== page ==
Mr Jenrick said it seemed “sensible” to initially expand the jabs to children before their 18th birthdays, and especially to those with health vulnerabilities.
His remarks come amid reports that the Joint Committee on Immunization and Immunization (JCVI) will on Monday advise against offering the jab to all people over the age of 12 until more evidence is available on the risks.
According to Sunday Telegraph, the expert panel would instead call for immunization to be offered to children aged 12 to 15 years who are known to be vulnerable to COVID-19, or who live with adults who are immune-suppressed or otherwise critical of the disease. are at risk, as well as for 17-year-olds who are within three months of their 18th birthday.
eminent virologist told today independent that there was no compelling safety or ethical reason to stop jabs over the age of 12 and called on Boris Johnson to move swiftly to vaccinate all teenagers.
More than 12 million people in countries including the US have been vaccinated without significant side effects, although the US Centers for Disease Control has identified about 300 cases of heartburn in adolescents following Pfizer or Moderna vaccines.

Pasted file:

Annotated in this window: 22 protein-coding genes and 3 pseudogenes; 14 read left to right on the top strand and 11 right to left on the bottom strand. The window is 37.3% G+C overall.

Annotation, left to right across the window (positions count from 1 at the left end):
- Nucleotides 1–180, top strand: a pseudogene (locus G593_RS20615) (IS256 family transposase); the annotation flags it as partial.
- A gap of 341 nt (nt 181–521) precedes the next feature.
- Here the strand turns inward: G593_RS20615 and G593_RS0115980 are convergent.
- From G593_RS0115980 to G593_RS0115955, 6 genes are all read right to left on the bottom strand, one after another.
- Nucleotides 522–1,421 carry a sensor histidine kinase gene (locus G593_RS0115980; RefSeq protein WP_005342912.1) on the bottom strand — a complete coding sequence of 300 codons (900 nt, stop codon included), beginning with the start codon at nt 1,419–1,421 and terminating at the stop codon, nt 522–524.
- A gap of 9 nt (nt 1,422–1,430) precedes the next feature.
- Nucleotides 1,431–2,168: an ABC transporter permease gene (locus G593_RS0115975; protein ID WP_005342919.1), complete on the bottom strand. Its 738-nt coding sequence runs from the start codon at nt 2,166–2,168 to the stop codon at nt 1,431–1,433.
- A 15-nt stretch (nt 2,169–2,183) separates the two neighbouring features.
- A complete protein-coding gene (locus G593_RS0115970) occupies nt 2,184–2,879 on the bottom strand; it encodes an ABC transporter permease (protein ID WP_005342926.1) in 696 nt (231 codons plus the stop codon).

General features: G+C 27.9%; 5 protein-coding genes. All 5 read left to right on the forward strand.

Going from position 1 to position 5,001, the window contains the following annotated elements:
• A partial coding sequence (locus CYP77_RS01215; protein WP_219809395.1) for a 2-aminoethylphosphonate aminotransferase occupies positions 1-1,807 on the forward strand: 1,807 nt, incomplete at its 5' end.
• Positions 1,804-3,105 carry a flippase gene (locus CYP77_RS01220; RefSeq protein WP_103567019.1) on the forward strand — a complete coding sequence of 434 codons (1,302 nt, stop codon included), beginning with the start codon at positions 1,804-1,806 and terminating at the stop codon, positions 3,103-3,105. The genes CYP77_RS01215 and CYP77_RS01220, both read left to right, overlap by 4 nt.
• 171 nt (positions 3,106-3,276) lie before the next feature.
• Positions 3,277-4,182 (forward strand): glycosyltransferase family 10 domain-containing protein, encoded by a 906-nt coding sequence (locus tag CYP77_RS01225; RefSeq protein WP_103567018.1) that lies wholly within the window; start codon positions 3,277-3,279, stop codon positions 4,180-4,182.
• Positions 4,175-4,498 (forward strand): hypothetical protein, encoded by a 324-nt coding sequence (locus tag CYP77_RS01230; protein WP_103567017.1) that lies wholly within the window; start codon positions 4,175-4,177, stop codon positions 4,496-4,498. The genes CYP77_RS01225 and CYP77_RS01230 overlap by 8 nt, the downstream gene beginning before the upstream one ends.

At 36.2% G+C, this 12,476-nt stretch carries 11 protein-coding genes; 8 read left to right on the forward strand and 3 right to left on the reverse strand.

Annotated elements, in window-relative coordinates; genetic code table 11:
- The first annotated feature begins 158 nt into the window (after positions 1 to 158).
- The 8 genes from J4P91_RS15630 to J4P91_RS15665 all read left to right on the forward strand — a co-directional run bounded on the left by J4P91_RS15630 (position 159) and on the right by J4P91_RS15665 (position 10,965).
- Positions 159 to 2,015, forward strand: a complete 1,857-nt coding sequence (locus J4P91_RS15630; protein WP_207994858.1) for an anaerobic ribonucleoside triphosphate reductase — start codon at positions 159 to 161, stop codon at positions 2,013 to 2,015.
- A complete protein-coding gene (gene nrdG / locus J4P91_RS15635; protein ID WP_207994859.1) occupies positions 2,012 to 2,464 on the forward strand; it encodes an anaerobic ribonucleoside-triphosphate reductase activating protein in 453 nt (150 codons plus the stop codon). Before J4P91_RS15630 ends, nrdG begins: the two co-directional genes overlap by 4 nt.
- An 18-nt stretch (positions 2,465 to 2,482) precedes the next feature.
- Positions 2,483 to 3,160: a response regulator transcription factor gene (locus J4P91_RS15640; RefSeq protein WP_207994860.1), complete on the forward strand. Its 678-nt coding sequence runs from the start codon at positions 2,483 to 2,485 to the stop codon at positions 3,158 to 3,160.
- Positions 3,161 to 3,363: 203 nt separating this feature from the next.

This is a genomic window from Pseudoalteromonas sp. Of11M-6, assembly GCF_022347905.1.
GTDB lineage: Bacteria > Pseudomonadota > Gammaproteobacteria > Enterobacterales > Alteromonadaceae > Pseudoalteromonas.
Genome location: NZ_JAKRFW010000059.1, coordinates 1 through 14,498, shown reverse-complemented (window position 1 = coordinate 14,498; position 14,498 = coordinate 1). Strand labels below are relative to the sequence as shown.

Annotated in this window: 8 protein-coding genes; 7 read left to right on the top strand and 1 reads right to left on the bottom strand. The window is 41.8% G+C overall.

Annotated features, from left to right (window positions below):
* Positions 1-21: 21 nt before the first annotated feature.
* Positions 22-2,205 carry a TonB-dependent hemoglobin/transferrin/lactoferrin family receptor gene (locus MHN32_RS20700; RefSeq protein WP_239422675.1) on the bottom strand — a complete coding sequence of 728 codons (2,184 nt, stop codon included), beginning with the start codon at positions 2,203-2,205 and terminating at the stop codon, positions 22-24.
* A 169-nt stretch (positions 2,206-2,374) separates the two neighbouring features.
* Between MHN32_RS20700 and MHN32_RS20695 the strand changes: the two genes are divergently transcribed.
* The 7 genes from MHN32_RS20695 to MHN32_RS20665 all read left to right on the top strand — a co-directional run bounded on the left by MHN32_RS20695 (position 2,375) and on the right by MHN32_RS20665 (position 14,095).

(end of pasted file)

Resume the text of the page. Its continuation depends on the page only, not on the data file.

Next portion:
Mr Jenrick told Sky News on Sunday with Trevor Phillips: “We will consult JCVI in the coming days – we have not yet received their final advice – on whether to expand the vaccine rollout for children.
“Sounds like a sensible thing to do.
“And so we’ll be looking at their advice carefully … whether or not we should open up the vaccine program in the first place, for children who are under their 18th birthday, for children who have special vulnerabilities and Children who are in homes where there are people who are particularly vulnerable.
“It seems like a sensible way for us to proceed. But ministers will need to make that decision when they are armed with the final advice from our expert advisors JCVI, and I hope we will receive that advice very soon.
Labor’s shadow health secretary Jonathan Ashworth urged the JCVI and ministers to “consider carefully” whether it was really necessary to prevent teenage children from being vaccinated.
“I’m not against having kids,” he told Phillips. “I think it should be looked into by the JCVI. Other countries are doing it. I don’t understand why we are not proposing it.
“In the end, these are always clinical decisions, but if JCVI is going to propose tomorrow that we are not going to vaccinate children, I hope they can fully explain their thinking and Why did they make a different decision for the United States?”